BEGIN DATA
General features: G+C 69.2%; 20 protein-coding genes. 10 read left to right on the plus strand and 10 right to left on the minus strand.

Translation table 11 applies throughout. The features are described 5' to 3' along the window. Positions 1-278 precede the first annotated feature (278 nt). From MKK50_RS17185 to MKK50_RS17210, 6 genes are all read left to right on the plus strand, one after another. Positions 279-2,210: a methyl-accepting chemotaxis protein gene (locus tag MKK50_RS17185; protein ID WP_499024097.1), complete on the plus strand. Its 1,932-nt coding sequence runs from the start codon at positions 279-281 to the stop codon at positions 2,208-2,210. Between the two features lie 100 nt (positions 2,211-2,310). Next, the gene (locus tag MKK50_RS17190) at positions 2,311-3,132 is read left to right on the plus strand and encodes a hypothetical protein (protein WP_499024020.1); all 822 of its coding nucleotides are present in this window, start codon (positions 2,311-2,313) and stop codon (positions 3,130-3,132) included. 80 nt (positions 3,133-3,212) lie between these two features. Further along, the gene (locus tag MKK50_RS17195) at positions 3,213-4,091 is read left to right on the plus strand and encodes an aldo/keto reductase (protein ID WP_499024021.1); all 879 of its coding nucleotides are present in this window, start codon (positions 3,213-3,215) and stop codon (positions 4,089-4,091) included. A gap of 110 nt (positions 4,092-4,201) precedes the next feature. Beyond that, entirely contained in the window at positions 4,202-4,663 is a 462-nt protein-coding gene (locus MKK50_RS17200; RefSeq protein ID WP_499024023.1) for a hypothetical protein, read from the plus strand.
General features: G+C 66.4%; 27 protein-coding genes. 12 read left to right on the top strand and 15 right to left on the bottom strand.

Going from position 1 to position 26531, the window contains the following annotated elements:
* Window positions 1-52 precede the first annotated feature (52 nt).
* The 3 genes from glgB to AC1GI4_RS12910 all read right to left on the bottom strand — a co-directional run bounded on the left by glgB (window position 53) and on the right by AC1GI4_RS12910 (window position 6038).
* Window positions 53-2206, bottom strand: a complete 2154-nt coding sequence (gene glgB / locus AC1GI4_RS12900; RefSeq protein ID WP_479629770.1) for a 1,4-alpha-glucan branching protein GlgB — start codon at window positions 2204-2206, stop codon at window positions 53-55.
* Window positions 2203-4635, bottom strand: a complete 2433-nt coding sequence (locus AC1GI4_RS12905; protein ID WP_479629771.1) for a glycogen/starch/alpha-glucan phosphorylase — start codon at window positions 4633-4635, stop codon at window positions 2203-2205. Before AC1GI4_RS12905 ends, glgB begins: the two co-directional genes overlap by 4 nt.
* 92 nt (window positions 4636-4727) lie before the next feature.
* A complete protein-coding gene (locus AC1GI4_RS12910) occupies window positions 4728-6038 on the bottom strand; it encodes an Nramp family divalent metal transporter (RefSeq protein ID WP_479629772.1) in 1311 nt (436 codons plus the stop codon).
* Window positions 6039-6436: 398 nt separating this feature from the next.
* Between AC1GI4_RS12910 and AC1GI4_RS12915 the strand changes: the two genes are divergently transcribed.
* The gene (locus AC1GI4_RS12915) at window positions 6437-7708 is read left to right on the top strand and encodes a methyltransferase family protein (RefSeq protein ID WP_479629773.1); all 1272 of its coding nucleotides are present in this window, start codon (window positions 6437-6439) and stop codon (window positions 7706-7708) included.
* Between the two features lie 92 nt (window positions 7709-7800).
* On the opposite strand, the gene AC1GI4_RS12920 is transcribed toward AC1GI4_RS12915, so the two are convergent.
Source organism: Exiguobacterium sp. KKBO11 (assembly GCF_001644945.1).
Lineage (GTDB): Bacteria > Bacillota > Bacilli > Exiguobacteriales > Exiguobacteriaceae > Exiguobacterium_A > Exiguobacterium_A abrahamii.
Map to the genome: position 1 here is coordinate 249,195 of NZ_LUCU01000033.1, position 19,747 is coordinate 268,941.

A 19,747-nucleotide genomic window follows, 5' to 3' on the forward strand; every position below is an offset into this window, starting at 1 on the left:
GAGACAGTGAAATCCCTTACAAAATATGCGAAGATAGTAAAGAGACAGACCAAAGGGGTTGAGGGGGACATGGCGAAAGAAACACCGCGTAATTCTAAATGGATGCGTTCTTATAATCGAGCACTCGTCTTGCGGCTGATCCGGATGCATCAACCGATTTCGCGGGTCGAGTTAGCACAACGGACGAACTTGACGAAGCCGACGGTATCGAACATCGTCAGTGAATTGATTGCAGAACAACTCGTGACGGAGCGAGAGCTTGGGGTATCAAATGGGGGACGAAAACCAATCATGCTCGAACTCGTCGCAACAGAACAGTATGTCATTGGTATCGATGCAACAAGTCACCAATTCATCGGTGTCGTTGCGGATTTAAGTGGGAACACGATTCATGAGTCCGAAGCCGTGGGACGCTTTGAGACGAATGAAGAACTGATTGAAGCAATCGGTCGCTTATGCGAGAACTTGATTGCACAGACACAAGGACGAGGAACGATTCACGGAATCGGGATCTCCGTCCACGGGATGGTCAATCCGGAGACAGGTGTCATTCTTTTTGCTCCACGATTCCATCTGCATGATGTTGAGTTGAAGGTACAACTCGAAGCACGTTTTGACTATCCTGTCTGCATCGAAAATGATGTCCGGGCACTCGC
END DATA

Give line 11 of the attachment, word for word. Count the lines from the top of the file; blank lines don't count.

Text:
* Window positions 6039-6436: 398 nt separating this feature from the next.